ST. PAUL, Minn. (AP) — Minnesota House and Senate Republicans want to tap the state's budget surplus, reroute existing tax revenue and borrow toward a $7 billion upgrade goal for roads and bridges over the coming decade.

The plan released Monday is smaller than Democratic Gov. Mark Dayton's nearly $11 billion proposal, primarily because it has far fewer dollars for mass transit projects. But the GOP blueprint is closer in size when it comes to roadways, and theirs doesn't call for higher gasoline taxes as Dayton relies on.

In the Republican proposal, hundreds of millions of dollars in taxes from auto part sales, rental vehicles and leases would be earmarked transportation instead of going into the general treasury. It also calls for $2.3 billion in borrowing.

Senate Democrats are advancing a plan similar to Dayton's.

Summary of Republican proposal:

The Road and Bridge Act of 2015 creates a special fund called the Transportation Stability Fund that collects existing proceeds from dedicated tax revenues and deposits them into accounts for each of their dedicated purpose. There are five accounts that would dedicate a combined $3.078 billion over ten years:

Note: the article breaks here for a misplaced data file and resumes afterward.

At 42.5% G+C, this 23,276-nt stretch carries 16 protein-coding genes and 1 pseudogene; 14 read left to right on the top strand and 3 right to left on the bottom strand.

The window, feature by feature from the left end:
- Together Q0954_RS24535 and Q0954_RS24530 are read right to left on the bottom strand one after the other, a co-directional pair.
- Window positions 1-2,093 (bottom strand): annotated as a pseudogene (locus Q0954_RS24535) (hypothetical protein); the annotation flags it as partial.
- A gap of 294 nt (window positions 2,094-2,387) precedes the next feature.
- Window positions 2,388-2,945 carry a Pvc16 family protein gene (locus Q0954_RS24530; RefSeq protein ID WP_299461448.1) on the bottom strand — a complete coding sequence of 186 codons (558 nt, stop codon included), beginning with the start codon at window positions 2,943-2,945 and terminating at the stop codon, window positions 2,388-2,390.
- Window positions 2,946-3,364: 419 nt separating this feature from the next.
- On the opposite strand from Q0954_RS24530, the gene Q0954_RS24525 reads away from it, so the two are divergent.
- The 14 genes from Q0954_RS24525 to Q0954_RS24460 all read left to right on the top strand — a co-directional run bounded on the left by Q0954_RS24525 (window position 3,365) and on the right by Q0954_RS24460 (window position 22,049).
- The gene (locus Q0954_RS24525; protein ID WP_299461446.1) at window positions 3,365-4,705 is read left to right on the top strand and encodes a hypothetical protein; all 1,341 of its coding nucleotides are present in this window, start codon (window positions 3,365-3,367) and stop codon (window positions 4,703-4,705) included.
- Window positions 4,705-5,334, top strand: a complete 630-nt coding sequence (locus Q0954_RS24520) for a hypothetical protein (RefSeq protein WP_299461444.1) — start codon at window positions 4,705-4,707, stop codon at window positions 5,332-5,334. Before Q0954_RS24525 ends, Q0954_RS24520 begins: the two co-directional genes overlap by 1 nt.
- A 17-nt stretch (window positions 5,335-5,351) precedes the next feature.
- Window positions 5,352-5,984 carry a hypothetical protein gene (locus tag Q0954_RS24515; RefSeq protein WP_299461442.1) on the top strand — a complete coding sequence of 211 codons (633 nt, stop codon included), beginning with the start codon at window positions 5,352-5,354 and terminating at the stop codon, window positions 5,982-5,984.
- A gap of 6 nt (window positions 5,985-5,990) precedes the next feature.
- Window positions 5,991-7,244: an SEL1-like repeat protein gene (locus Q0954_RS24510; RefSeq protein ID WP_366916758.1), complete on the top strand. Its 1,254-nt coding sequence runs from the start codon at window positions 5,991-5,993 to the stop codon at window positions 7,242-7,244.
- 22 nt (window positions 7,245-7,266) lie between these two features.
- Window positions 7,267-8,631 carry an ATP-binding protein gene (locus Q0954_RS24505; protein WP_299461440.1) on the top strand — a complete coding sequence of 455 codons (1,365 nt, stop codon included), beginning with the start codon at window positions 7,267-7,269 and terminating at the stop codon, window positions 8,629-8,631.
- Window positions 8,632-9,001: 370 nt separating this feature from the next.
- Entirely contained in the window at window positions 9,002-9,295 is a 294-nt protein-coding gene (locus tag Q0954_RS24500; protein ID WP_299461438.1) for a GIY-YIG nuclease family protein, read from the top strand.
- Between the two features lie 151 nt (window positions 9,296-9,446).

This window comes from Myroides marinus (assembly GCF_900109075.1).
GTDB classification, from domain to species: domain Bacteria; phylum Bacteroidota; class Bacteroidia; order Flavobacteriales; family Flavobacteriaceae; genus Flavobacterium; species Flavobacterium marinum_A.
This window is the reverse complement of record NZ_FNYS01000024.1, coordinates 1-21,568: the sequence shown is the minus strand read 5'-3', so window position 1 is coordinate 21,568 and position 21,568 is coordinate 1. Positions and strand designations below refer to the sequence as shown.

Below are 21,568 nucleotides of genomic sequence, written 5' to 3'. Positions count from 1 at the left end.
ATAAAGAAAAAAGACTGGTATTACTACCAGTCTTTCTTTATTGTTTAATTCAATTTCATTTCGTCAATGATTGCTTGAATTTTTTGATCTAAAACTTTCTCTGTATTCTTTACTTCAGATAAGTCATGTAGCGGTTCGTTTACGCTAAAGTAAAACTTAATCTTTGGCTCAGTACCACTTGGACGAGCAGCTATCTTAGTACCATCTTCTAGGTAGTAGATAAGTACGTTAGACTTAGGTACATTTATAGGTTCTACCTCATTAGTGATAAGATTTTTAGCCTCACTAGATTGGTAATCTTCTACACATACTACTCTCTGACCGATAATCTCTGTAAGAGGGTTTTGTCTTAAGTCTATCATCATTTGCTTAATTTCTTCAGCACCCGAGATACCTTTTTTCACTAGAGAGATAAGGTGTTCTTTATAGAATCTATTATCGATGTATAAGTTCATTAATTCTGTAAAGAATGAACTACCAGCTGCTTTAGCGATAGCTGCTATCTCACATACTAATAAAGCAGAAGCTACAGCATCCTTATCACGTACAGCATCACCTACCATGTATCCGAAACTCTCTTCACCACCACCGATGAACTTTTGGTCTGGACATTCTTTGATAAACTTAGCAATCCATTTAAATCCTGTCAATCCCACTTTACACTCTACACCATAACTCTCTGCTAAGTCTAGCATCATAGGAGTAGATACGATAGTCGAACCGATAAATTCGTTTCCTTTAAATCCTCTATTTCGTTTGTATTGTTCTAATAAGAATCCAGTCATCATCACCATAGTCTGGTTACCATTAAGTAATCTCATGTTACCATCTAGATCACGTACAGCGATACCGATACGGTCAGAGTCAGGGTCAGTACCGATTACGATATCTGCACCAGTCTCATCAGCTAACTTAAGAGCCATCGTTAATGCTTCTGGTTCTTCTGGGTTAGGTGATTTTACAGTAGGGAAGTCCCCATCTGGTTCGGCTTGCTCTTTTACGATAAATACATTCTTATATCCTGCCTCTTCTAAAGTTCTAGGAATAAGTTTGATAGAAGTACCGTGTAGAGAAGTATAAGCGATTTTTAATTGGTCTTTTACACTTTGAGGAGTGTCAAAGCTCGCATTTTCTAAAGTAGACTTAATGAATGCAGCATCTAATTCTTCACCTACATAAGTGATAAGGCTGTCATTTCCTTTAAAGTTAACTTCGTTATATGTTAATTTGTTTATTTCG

• Road and Bridge Account – revenue from existing sales tax on auto parts
  • Metro Capital Improvements Account – revenue from existing sales tax on rental vehicles
  • Small Cities Account – revenue from existing rental vehicle tax
  • Greater Minnesota Bus Services Account – revenue from 50% of existing Motor Vehicle Lease sales tax
  • Suburban County Highway Account – revenue from 50% of existing Motor Vehicle Lease sales tax
In addition to the dedicated funds provided by the Transportation Stability Fund, the Road and Bridge Act of 2015 uses $1.3 billion in Trunk Highway bonds, $1.2 billion from realigning Minnesota Department of Transportation resources, $1.05 billion in General Obligation bonds, and $228 million in General Funds.